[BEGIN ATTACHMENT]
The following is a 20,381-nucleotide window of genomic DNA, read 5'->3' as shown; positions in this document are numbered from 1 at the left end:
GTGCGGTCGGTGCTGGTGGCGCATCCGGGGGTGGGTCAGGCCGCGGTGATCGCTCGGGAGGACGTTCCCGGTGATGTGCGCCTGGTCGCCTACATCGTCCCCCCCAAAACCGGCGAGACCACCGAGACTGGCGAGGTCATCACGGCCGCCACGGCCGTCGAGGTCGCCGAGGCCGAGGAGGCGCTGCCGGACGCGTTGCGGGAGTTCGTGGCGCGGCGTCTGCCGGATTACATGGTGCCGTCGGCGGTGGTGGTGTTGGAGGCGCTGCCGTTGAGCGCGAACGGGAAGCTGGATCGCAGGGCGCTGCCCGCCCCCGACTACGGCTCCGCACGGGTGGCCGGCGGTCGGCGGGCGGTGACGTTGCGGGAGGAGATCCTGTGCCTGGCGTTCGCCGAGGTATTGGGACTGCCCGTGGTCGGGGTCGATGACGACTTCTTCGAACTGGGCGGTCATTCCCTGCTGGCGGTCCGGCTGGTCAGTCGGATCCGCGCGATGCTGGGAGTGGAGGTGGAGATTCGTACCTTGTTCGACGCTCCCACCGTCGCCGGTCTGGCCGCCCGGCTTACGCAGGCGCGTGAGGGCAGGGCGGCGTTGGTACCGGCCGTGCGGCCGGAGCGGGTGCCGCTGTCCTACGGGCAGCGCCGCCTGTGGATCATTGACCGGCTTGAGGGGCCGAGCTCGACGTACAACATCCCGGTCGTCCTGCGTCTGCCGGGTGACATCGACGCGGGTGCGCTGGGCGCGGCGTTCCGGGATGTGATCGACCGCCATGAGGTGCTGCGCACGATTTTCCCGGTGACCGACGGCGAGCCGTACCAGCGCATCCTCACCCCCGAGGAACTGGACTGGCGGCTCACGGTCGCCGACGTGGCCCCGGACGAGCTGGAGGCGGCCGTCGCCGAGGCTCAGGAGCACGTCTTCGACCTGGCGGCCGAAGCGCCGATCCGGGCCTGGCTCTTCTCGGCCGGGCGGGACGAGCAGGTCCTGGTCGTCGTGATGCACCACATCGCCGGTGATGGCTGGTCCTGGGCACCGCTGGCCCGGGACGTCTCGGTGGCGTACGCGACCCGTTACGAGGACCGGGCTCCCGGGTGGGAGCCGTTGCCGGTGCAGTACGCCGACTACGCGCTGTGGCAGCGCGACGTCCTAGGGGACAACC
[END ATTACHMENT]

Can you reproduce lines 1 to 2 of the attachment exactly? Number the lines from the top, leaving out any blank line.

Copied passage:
The following is a 20,381-nucleotide window of genomic DNA, read 5'->3' as shown; positions in this document are numbered from 1 at the left end:
GTGCGGTCGGTGCTGGTGGCGCATCCGGGGGTGGGTCAGGCCGCGGTGATCGCTCGGGAGGACGTTCCCGGTGATGTGCGCCTGGTCGCCTACATCGTCCCCCCCAAAACCGGCGAGACCACCGAGACTGGCGAGGTCATCACGGCCGCCACGGCCGTCGAGGTCGCCGAGGCCGAGGAGGCGCTGCCGGACGCGTTGCGGGAGTTCGTGGCGCGGCGTCTGCCGGATTACATGGTGCCGTCGGCGGTGGTGGTGTTGGAGGCGCTGCCGTTGAGCGCGAACGGGAAGCTGGATCGCAGGGCGCTGCCCGCCCCCGACTACGGCTCCGCACGGGTGGCCGGCGGTCGGCGGGCGGTGACGTTGCGGGAGGAGATCCTGTGCCTGGCGTTCGCCGAGGTATTGGGACTGCCCGTGGTCGGGGTCGATGACGACTTCTTCGAACTGGGCGGTCATTCCCTGCTGGCGGTCCGGCTGGTCAGTCGGATCCGCGCGATGCTGGGAGTGGAGGTGGAGATTCGTACCTTGTTCGACGCTCCCACCGTCGCCGGTCTGGCCGCCCGGCTTACGCAGGCGCGTGAGGGCAGGGCGGCGTTGGTACCGGCCGTGCGGCCGGAGCGGGTGCCGCTGTCCTACGGGCAGCGCCGCCTGTGGATCATTGACCGGCTTGAGGGGCCGAGCTCGACGTACAACATCCCGGTCGTCCTGCGTCTGCCGGGTGACATCGACGCGGGTGCGCTGGGCGCGGCGTTCCGGGATGTGATCGACCGCCATGAGGTGCTGCGCACGATTTTCCCGGTGACCGACGGCGAGCCGTACCAGCGCATCCTCACCCCCGAGGAACTGGACTGGCGGCTCACGGTCGCCGACGTGGCCCCGGACGAGCTGGAGGCGGCCGTCGCCGAGGCTCAGGAGCACGTCTTCGACCTGGCGGCCGAAGCGCCGATCCGGGCCTGGCTCTTCTCGGCCGGGCGGGACGAGCAGGTCCTGGTCGTCGTGATGCACCACATCGCCGGTGATGGCTGGTCCTGGGCACCGCTGGCCCGGGACGTCTCGGTGGCGTACGCGACCCGTTACGAGGACCGGGCTCCCGGGTGGGAGCCGTTGCCGGTGCAGTACGCCGACTACGCGCTGTGGCAGCGCGACGTCCTAGGGGACAACC